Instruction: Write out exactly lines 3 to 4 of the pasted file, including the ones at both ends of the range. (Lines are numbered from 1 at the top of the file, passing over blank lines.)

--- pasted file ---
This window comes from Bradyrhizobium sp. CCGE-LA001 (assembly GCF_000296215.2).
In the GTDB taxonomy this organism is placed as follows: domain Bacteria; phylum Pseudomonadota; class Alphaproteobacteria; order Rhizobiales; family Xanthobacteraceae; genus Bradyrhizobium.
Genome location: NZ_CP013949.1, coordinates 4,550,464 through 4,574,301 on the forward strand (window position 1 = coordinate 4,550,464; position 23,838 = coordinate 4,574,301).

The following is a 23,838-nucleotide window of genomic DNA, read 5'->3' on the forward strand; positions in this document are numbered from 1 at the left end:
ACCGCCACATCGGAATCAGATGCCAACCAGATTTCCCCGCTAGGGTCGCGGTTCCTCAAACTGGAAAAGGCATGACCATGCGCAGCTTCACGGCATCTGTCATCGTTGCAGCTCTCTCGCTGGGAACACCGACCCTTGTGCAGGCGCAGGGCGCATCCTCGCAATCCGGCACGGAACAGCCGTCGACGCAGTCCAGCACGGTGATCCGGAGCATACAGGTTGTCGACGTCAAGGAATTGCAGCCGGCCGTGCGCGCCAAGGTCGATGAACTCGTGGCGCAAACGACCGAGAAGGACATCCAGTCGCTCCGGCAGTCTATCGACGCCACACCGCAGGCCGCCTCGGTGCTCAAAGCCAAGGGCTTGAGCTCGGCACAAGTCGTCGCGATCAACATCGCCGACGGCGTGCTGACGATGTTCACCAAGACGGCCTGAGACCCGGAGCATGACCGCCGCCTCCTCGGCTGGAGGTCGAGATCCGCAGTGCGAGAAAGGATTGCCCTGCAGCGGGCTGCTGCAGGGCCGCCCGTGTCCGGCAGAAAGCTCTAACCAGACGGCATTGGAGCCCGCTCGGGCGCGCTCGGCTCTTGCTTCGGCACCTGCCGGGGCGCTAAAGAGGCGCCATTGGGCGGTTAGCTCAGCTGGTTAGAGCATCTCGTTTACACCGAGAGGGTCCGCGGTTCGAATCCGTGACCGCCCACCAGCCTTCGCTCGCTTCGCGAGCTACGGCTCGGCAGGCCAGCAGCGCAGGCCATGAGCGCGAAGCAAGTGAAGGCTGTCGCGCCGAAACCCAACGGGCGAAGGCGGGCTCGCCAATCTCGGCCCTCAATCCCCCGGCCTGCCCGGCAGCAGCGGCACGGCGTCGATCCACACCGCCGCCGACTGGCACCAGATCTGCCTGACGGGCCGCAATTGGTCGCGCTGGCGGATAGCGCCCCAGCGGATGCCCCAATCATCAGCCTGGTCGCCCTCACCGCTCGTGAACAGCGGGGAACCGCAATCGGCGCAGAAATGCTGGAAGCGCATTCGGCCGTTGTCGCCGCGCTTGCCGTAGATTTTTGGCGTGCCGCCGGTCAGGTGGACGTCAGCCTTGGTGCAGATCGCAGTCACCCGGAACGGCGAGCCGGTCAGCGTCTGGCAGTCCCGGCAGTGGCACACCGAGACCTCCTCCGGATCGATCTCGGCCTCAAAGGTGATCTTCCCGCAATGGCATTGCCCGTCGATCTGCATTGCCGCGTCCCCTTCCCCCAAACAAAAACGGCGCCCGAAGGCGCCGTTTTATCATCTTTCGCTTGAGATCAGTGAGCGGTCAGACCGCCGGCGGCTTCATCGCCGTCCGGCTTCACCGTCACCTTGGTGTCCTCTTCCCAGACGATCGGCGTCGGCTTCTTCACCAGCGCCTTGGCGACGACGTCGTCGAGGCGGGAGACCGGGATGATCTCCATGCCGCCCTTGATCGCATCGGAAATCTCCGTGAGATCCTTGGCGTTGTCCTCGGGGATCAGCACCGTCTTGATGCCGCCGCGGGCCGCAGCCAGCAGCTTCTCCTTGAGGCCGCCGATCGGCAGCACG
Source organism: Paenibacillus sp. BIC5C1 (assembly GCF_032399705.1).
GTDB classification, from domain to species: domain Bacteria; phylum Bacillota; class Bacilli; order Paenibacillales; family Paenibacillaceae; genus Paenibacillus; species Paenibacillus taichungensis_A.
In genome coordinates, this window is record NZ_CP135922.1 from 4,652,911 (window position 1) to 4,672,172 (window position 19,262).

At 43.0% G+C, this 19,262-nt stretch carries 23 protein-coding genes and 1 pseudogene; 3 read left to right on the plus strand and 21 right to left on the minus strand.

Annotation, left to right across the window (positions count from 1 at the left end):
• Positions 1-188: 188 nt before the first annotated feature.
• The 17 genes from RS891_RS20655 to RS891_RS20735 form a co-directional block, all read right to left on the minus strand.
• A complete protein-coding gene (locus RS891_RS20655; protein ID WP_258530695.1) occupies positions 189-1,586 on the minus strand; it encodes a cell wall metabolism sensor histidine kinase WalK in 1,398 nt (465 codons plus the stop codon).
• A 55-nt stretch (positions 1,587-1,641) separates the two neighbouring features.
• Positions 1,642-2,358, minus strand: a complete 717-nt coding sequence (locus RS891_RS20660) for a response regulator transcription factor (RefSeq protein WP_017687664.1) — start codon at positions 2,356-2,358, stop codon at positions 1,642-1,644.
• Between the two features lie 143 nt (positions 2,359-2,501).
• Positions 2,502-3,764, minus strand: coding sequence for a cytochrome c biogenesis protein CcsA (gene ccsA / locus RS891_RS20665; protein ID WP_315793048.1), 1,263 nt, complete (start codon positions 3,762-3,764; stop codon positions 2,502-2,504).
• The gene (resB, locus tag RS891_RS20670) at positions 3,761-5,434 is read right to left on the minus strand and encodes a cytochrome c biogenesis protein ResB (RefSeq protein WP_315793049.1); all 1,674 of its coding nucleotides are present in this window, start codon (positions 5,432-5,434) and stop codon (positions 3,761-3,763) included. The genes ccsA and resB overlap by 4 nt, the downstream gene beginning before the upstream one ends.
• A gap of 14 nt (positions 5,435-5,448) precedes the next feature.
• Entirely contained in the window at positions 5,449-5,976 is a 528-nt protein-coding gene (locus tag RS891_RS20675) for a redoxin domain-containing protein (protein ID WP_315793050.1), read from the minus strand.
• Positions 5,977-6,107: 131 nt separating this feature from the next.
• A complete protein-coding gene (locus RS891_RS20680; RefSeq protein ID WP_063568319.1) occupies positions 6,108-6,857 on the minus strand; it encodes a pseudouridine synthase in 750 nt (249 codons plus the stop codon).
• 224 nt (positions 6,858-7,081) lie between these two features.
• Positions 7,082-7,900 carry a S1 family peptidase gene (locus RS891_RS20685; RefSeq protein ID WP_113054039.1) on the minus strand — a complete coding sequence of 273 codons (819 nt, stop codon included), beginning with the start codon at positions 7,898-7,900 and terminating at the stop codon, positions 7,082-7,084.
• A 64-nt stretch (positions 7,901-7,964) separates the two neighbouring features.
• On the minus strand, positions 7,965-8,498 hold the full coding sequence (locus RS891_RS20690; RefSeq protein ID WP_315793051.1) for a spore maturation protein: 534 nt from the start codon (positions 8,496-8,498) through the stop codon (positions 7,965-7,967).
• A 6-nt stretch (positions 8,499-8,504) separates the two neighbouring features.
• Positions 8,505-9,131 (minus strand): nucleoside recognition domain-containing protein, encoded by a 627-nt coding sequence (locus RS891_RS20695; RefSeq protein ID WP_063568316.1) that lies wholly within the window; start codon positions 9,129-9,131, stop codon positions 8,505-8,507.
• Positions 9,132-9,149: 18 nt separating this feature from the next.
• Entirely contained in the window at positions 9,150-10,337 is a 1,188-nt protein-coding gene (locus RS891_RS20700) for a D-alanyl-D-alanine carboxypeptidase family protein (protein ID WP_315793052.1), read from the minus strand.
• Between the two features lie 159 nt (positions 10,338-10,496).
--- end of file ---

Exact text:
Genome location: NZ_CP013949.1, coordinates 4,550,464 through 4,574,301 on the forward strand (window position 1 = coordinate 4,550,464; position 23,838 = coordinate 4,574,301).

The following is a 23,838-nucleotide window of genomic DNA, read 5'->3' on the forward strand; positions in this document are numbered from 1 at the left end: